Preparing and training the vessel and crew for a cyber incident, as well as having a working incidence response plan, is paramount to cyber security, experts agreed.
Year on year cyber-attacks are increasing in maritime, with 31% of respondents to the SAS cyber security survey saying their organisation experienced an attack in the 12 months prior to taking the survey in February 2020, compared with 24% in 2019’s survey results, and 22% in 2018. The most common effects of an attack were loss of money (28%), systems outage onshore (23%) and reputational damage (15%), preparation is key to limit these attacks and consequences.
Speaking at an SAS webinar held on 11 August, Fortifying the defences: Creating cyber risk plans to meet the IMO 2021 deadline, supported by BIMCO, Rachal Bardoe cyber security director at Digital Container Shipping Association said that being prepared for a cyber incident is the most important step to ensuring vessel readiness.
“There are practical and technical steps that can be implemented, such as ensuring network separation is in place, for crew systems, IT systems OT and vessel propulsion systems rely on separate networks,” explained Bardoe.
Jarle Blomhoff, group leader cyber safety and security, DNV GL agreed recommending that a ship should have a multi-layered approach when it comes to cyber security and establish multiple barriers of defence. This includes; physical security, checking who has access to what systems onboard; ship security, the segregation of networks and remote connections; System protection, the protection of individual systems onboard through back-ups, encryption, and anti-virus systems for example.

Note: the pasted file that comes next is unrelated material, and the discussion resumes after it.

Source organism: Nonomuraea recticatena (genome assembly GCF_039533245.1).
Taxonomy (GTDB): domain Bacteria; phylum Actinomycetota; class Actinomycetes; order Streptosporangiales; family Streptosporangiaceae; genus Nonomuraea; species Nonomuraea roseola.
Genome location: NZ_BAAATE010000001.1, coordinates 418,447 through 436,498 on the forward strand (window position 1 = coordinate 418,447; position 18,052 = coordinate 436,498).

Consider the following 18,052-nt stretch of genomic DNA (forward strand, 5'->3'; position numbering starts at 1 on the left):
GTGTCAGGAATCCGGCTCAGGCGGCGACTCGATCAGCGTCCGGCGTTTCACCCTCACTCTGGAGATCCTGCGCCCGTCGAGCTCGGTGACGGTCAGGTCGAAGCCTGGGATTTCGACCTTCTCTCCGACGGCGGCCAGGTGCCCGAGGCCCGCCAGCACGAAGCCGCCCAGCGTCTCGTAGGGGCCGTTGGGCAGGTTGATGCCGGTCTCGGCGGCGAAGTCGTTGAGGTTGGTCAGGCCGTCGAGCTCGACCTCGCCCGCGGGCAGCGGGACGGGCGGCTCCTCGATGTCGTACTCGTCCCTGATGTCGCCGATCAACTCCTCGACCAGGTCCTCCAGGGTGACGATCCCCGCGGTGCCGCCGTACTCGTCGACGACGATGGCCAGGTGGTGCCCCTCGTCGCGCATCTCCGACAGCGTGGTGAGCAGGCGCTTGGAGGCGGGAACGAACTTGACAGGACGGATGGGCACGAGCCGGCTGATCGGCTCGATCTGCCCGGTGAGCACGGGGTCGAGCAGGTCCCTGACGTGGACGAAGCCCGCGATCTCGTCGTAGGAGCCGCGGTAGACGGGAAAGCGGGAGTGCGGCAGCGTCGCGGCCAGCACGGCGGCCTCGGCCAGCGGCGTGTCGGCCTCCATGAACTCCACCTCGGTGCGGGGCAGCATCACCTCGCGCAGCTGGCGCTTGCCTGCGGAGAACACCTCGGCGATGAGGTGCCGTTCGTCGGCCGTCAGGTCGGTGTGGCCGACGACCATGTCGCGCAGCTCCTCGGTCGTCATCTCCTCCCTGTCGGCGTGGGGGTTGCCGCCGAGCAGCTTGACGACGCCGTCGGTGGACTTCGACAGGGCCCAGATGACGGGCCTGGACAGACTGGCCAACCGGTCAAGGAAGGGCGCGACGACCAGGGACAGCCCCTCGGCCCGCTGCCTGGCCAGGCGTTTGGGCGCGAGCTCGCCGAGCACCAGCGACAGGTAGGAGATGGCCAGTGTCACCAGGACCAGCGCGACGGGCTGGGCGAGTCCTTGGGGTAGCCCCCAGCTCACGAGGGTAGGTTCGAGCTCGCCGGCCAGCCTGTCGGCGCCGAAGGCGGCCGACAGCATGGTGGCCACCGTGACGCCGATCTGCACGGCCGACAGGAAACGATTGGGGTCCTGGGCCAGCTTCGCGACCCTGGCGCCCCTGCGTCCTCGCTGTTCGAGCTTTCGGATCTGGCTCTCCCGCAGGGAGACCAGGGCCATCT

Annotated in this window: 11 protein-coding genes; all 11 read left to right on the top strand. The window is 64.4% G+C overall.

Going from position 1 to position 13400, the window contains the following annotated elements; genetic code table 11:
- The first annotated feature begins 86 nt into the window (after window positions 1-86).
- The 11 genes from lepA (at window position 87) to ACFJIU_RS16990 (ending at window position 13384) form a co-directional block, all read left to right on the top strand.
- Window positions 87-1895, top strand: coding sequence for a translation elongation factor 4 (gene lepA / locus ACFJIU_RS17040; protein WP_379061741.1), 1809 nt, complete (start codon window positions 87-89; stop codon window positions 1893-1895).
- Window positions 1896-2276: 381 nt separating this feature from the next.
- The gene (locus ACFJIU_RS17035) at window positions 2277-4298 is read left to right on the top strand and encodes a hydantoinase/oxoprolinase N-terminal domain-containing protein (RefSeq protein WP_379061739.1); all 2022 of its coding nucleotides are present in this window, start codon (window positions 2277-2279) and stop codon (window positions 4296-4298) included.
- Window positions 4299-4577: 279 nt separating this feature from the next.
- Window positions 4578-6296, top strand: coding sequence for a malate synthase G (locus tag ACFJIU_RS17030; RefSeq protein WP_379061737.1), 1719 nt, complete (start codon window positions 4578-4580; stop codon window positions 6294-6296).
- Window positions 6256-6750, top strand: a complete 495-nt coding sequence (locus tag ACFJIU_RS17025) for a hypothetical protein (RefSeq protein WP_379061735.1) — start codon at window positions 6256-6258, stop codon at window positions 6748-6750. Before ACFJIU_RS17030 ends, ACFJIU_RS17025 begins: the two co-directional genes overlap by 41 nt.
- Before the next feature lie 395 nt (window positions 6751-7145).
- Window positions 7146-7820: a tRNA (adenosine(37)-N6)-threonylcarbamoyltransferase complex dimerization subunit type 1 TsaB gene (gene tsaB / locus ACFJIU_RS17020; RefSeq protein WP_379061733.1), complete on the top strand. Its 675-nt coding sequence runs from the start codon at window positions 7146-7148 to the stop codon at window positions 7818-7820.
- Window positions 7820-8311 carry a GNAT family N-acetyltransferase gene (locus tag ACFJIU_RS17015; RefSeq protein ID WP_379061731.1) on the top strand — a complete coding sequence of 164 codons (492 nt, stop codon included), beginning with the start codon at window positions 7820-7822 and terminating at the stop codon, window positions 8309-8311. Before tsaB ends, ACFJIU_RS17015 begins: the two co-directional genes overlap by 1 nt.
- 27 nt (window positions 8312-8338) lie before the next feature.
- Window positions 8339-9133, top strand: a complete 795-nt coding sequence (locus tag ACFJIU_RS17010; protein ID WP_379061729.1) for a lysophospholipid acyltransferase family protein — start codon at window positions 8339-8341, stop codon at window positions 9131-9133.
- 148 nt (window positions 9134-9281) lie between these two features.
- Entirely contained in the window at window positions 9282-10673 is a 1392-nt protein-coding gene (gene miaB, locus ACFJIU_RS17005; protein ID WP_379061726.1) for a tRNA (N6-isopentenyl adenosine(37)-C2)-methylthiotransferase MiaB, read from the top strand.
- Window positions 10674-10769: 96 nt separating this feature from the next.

“Housekeeping is also critical, such as ensuring that system patching [set of changes to a computer programme or its supporting data designed to update, fix, or improve it] is up-to-date, and anti-malware and anti-virus systems are running the latest virus signatures,” concurred Bardoe.
Bardoe also stressed the importance of a cyber security incidence response plan to be made available to crew and critical support staff ashore. The document should detail the roles and responsibilities of those engaged during the incident and the modes of communication to be followed if, for example, email is compromised by the threat actor. “Practice, practice, practice, the speed of response can be critical, so it is paramount that everybody knows what to do,” she stressed.
Although the cyber security survey found that 64% of respondents said that their organisation has a business continuity plan in place to follow in the event of an attack, only 15% said it was tested every 3-6 months. Blomhoff also stressed the need for cyber security incident drills to be carried out, “Ships carry out emergency drills for grounding exercises, why not do similar for a cyber security incident? It will give great insight into the vulnerabilities,” he said.
“What is clear is that there is still a way to go in cyber security in maritime and our assessment of the risks and our approach to resolve them is not quite hitting the mark, as attacks are still rising year on year,” concluded Tanya Blake, editor, SAS.